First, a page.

Vancouver Cartoon Analysis

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Editorial Cartoon: Vancouver Riots The cartoon located in appendix A makes reference to the Vancouver riots that occurred on June 15, 2011. Immediately after the final game of the Stanley Cup Playoffs, Vancouver fans showed their disappointment in the outcome of the game by participating in acts of vandalism and violence. These riots, claimed by a witness, was started by one Vancouver fan that set fire to a stuffed bear that was said to represent the Boston Bruins. This act led to the first car being burned which was also believed to be deliberately placed for the act of vandalism (Police Actions Questioned in wake of vancouver riots, 2011). This cartoon indicates that the Vancouver Police failed to prepare appropriate security for the…show more content…
Whitelaw also pointed out that the police were congregated in groups awaiting orders whilst rioting was going on right under their noses. This is illustrated quite clearly in the editorial cartoon, as the police officer is video-taping the vandals stealing tires from the burning police car. However, in the police’s defence, it only took them approximately three hours to subdue the vandals, which was half the time required to do the same in 1994 (Vancouver police arrest more than 100 in riot, 2011)(Vancouver police arrest more than 100 in riot, 2011) (Vancouver police arrest more than 100 in riot, 2011). Also, Hedy Fry, the Liberal MP for the region, stated that she believed the police did the best they could in the situation (Police Actions Questioned in wake of vancouver riots, 2011). The Stanley Cup final game in 1994 resulted in the same outcome when Vancouver lost the series to the New York Rangers. One reporter stated that the riots were so unusual that it “might be called the Vancouver effect” (Vancouver not typical sports riot, sociologist says,…show more content…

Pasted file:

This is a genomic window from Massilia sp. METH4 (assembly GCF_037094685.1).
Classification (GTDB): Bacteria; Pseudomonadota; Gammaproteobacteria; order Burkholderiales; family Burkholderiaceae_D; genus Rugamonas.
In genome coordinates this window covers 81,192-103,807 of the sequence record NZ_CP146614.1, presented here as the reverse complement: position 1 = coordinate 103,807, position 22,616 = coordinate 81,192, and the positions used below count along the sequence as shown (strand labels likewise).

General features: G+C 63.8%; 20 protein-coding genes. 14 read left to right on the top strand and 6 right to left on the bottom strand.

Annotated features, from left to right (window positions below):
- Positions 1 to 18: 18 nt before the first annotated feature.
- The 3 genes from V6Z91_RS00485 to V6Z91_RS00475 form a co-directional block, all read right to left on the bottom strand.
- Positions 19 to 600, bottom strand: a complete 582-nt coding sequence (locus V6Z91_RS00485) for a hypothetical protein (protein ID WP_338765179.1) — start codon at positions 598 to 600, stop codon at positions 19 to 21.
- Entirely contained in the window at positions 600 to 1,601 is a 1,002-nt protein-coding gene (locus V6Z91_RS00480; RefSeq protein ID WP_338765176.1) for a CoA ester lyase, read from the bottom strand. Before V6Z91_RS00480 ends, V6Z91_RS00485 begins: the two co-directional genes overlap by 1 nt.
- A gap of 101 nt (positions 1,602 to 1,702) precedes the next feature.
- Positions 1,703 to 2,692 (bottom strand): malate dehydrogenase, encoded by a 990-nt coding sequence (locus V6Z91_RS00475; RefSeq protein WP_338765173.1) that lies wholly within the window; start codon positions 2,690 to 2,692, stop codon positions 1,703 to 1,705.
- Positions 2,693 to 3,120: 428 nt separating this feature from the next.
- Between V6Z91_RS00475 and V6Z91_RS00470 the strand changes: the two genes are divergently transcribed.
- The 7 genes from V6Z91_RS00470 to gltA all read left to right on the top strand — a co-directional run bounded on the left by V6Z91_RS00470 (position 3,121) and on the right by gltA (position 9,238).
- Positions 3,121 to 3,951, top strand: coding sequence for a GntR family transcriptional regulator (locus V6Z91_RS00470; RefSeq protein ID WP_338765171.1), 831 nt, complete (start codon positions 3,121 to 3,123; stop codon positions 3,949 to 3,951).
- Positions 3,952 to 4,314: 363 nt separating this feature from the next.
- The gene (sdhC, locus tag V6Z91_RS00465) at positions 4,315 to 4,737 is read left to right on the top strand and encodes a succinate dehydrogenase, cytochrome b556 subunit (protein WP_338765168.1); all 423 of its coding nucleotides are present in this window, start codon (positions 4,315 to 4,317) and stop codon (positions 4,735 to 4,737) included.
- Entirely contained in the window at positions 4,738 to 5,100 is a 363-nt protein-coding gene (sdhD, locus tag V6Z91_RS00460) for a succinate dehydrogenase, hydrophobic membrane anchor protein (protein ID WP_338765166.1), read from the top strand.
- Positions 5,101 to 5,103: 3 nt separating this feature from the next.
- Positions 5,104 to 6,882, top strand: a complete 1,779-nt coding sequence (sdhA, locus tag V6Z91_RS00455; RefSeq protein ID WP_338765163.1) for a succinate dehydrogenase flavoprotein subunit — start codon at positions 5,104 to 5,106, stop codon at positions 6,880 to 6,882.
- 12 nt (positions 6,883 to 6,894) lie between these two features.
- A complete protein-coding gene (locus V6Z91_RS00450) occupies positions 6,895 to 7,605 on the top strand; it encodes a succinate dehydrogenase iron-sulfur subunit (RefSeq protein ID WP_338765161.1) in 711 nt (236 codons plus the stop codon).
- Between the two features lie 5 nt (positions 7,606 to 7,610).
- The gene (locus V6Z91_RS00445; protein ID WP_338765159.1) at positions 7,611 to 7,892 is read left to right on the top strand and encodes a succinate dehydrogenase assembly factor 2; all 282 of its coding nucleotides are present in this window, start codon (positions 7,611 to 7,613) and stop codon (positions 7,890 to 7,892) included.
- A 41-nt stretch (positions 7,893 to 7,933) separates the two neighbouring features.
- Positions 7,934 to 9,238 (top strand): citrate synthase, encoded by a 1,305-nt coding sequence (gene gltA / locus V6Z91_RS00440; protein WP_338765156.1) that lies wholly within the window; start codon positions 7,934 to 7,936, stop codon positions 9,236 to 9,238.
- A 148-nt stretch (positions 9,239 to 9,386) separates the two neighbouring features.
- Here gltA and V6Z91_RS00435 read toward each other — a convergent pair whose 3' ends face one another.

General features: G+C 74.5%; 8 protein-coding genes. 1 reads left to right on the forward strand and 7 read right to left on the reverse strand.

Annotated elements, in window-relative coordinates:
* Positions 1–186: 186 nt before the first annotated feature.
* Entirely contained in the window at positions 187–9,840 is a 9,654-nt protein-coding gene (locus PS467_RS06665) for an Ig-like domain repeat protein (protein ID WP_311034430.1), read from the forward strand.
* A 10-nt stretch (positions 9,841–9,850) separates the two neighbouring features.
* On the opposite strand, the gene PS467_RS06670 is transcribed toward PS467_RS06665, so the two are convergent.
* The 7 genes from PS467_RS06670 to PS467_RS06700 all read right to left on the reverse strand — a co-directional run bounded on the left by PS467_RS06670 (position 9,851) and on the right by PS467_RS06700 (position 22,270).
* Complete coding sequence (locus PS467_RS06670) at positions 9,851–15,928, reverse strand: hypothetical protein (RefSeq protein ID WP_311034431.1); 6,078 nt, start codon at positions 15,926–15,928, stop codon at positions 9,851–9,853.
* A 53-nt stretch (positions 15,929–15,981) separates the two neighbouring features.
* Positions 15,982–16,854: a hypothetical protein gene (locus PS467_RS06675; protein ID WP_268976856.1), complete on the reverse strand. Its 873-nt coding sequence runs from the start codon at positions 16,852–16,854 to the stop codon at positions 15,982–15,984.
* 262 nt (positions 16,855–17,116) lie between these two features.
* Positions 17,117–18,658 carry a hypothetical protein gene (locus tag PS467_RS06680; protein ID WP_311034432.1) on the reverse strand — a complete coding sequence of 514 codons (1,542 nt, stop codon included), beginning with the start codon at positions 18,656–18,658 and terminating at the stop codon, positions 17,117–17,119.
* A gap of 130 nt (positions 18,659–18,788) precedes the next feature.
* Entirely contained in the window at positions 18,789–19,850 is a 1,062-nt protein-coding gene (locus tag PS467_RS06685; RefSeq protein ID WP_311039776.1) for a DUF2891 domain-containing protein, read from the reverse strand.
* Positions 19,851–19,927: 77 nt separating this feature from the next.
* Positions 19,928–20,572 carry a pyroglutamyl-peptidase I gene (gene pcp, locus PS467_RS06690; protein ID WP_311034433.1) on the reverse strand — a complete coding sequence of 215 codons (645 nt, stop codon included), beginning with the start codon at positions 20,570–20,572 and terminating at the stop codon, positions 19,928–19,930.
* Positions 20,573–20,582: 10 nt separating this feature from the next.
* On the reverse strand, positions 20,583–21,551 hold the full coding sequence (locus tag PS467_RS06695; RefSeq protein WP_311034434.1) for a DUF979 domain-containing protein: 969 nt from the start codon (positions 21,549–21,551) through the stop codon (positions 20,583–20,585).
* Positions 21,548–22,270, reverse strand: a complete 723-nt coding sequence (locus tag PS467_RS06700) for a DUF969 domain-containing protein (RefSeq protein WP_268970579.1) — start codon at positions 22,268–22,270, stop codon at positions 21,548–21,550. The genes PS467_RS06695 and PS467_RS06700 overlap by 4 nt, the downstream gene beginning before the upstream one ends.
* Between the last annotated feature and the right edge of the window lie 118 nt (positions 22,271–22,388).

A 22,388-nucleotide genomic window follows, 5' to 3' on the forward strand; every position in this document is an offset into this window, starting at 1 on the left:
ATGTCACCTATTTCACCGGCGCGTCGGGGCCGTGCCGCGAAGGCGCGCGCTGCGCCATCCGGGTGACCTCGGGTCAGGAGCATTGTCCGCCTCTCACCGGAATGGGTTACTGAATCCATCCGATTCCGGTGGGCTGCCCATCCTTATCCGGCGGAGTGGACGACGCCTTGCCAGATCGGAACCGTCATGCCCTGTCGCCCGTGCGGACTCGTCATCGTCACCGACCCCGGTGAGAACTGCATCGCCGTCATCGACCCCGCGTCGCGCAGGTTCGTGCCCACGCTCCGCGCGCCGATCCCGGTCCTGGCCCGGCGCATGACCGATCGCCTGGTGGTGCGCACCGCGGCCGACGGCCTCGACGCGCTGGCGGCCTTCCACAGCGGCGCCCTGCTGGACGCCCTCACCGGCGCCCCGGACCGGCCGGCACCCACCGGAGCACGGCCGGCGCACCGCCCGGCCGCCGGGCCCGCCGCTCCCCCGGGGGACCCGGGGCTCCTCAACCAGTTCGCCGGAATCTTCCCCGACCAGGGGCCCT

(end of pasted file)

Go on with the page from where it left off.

As a result of this riot, the government may enforce new regulations to prevent intoxication occurring at future games, because alcohol was considered an accelerant in the outbreak. As well, the government can potentially lose profits caused by a decrease in support from the fans. The overall city is a stakeholder to the hockey team. Bad publicity was projected globally as news coverage of the events following the game was aired. This event was mistaken as riots in Libya over the oil (CBC News community reacts to Vancouver riots, 2011). These fans have now hindered the reputation of Vancouver City and now they may second guess facilitating and supporting the team in the area. Presently, the rioters are the most influential stakeholder to the team. They are causing grief among the organization and all other stakeholders. If the riot did not occur, the team would still have the support and loyalty of the other stakeholders. The National Hockey League’s reputation has also been affected by the rioters. Other teams may try to avoid riots by working harder to be successful. On the contrary, cities may not desire to host NHL teams due to the worry and potential expense if riots occur in other

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